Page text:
students learn the content, not just the ones who can learn on the uniform time line.Curriculum goals don't require that every individual reaches the same level of proficiency on the same day,only that every student achieves the goal. Appointing next Friday as the official test date is an arbitrarydecision made for clerical convenience. Teachers do this out of survival, of course; because we teach largegroups of students, we sometimes subordinate effective practices because that appears to be the onlyrealistic way to move students through the system. Although we can't do it 100 percent of the time, allowing students to redo both assignments andassessments for particularly important standards and outcomes
most 
of the time is highly effective. Thisapproach reflects what we know about successful learning, and it better prepares students for the worldbeyond school.
 
P
ractice,
P
ractice,
P
ractice
Consider the Olympic runner poised to begin the race for the gold medal in the final heat. The pistol goesoff, and the runners push their bodies to the breaking point, all of them dashing across the finish line within
 
seconds of one another. Our runner comes in fourth, however, so there's no medal for him.Does he get a "do-over" of that race? No²and that's proper at this level of competition. Remember, he's notin the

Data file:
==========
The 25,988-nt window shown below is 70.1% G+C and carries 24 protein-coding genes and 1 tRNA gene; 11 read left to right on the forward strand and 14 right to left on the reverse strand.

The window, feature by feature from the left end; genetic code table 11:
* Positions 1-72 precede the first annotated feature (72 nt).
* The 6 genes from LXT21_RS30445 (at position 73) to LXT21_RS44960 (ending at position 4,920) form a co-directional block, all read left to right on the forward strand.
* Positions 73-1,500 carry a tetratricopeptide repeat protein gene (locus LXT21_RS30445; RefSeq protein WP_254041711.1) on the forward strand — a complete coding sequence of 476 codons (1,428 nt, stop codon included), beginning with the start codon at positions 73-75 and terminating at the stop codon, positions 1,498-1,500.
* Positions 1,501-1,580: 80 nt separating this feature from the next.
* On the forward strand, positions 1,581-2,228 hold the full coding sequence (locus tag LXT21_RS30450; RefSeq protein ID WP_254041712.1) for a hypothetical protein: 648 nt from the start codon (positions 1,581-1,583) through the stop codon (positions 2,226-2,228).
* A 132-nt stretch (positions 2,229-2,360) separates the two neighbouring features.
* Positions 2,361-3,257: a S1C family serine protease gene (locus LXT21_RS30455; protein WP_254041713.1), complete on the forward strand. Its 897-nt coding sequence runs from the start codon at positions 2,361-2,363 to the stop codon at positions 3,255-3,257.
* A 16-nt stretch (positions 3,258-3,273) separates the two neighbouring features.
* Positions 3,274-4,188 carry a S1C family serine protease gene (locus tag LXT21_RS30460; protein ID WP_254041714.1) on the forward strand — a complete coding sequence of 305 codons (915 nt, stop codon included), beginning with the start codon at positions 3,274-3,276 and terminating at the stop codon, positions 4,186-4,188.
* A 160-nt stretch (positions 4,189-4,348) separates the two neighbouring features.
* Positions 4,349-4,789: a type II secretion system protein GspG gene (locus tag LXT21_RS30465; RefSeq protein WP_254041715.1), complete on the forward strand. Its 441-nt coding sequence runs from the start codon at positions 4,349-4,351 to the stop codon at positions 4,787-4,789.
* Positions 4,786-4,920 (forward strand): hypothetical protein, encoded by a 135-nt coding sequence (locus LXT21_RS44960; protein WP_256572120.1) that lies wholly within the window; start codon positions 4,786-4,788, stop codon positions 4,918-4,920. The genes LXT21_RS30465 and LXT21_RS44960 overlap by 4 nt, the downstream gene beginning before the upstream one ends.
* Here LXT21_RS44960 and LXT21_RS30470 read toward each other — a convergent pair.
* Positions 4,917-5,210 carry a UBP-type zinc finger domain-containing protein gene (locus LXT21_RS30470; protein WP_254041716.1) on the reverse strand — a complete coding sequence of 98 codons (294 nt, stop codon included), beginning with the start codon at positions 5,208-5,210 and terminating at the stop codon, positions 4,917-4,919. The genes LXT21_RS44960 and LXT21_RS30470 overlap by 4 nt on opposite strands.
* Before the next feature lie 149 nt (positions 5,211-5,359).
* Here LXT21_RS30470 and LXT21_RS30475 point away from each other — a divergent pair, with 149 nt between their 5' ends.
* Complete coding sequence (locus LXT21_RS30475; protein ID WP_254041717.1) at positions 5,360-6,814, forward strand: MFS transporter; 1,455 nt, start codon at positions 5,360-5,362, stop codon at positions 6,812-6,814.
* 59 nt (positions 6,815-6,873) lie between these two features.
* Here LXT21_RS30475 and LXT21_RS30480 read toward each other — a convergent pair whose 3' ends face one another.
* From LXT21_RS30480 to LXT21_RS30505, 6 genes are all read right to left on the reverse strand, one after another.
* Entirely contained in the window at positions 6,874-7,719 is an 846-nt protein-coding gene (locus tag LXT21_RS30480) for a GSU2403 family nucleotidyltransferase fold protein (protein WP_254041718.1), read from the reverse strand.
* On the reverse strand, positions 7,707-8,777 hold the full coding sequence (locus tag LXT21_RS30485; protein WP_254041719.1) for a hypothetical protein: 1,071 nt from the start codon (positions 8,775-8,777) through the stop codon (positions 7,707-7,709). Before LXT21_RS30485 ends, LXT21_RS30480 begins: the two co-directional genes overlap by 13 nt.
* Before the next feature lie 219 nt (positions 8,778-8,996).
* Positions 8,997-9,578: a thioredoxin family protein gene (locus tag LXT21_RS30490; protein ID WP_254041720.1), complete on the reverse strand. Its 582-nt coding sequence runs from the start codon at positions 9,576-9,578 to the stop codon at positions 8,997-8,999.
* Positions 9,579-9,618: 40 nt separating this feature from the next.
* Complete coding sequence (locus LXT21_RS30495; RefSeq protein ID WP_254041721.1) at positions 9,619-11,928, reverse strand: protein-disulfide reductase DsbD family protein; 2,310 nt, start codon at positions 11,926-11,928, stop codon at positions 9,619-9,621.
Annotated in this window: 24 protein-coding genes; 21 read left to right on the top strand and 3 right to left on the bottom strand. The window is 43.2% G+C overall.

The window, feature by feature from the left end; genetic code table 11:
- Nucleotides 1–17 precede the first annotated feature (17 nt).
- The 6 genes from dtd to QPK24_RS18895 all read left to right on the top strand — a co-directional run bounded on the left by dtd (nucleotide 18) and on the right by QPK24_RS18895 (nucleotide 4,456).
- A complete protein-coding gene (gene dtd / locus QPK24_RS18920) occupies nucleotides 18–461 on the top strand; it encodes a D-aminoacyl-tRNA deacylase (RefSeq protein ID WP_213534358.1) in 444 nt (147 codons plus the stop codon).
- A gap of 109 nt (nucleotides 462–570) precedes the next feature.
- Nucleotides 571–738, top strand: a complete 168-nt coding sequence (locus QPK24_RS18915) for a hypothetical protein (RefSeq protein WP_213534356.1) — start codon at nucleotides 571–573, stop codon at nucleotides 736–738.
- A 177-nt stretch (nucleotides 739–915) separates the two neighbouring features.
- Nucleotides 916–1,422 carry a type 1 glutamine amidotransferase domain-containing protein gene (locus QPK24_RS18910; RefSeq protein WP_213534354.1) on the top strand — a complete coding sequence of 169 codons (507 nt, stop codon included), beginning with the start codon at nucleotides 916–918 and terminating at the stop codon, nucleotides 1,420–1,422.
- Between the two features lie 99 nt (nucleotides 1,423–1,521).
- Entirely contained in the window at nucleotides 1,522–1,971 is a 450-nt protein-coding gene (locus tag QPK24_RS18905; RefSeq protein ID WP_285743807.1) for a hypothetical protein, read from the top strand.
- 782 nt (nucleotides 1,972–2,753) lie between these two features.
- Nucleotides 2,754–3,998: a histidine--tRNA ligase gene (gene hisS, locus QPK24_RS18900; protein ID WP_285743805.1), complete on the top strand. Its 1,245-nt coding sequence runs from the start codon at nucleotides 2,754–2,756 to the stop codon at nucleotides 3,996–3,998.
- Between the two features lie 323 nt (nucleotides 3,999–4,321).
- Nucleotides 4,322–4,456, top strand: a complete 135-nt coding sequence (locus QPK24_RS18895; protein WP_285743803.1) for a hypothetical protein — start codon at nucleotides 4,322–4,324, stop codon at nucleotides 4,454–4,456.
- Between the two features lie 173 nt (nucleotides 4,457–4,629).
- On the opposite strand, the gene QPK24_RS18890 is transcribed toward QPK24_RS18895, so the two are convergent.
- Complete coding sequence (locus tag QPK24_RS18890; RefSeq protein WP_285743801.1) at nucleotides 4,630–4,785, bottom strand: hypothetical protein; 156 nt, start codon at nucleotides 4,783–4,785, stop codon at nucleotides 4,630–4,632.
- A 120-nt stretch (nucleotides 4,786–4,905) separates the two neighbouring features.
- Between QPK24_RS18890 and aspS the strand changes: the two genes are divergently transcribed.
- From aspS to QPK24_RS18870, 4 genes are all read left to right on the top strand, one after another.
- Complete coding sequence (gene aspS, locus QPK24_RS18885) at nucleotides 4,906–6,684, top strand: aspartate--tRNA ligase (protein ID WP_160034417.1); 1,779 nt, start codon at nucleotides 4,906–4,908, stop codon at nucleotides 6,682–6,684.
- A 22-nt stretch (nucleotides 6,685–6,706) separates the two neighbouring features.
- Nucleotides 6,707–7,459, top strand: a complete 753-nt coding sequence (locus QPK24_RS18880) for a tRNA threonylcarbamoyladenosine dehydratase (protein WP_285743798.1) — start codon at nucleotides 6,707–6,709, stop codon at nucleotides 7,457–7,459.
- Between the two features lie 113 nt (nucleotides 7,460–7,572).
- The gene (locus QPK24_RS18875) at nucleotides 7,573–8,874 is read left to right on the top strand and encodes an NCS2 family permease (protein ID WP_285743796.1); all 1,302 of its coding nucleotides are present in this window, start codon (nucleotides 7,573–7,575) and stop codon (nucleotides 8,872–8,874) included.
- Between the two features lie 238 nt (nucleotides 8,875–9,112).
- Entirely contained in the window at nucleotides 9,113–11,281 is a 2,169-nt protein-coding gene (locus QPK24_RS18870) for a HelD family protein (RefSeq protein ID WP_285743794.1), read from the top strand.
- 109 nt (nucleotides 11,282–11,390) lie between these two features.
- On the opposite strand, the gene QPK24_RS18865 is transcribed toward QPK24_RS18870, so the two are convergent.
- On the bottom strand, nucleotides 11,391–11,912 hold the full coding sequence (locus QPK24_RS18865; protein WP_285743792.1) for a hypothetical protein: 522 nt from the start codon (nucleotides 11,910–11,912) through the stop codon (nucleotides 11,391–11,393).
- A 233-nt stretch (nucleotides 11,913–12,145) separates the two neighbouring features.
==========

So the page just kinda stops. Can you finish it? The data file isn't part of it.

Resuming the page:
learning-to-run
stage of development; he's in the
 proficient-runner 
stage.How did our runner become so competent at racing this event that he was found worthy of representing hiscountry in the Olympics? He ran it dozens or even hundreds of times prior to today's race. And each time heran it, his time was not an aggregated compilation of all his digressions (bad times) woven together with hismore successful times. Can you imagine telling a runner that his earlier 68.74 seconds from two years ago
 
would be averaged with his new and improved 51.03 seconds, and that this time mash-up would be hisofficial label as a runner²that he would be evaluated as nothing more than the composite of his digressionsand successes?True competence that stands the test of time comes with reiterative learning. We carry forward concepts andskills we encounter repeatedly, and we get better at retrieving them the more we experience them. Why,then, would we impose on schools a policy that prohibits such an effective practice? Doing one successfulcompare-and-contrast essay in 8th grade does not mean we can do one in 10th grade, especially if wenever practice writing such essays in the interim. We write a lot of essays in order to become proficient in
 
essay writing. We become adept at analyzing politics by analyzing a lot of politics, and we get better atplaying the guitar by playing the guitar a lot, not by playing it for a week and putting it aside.It's only sensible, then, to expect different things of students during the learning process than we expect of them when it's time to demonstrate final proficiency or become fully certified. Applying expectations for ahigh level of competency to students who are in the process of coming to know content is counterproductive,even harmful.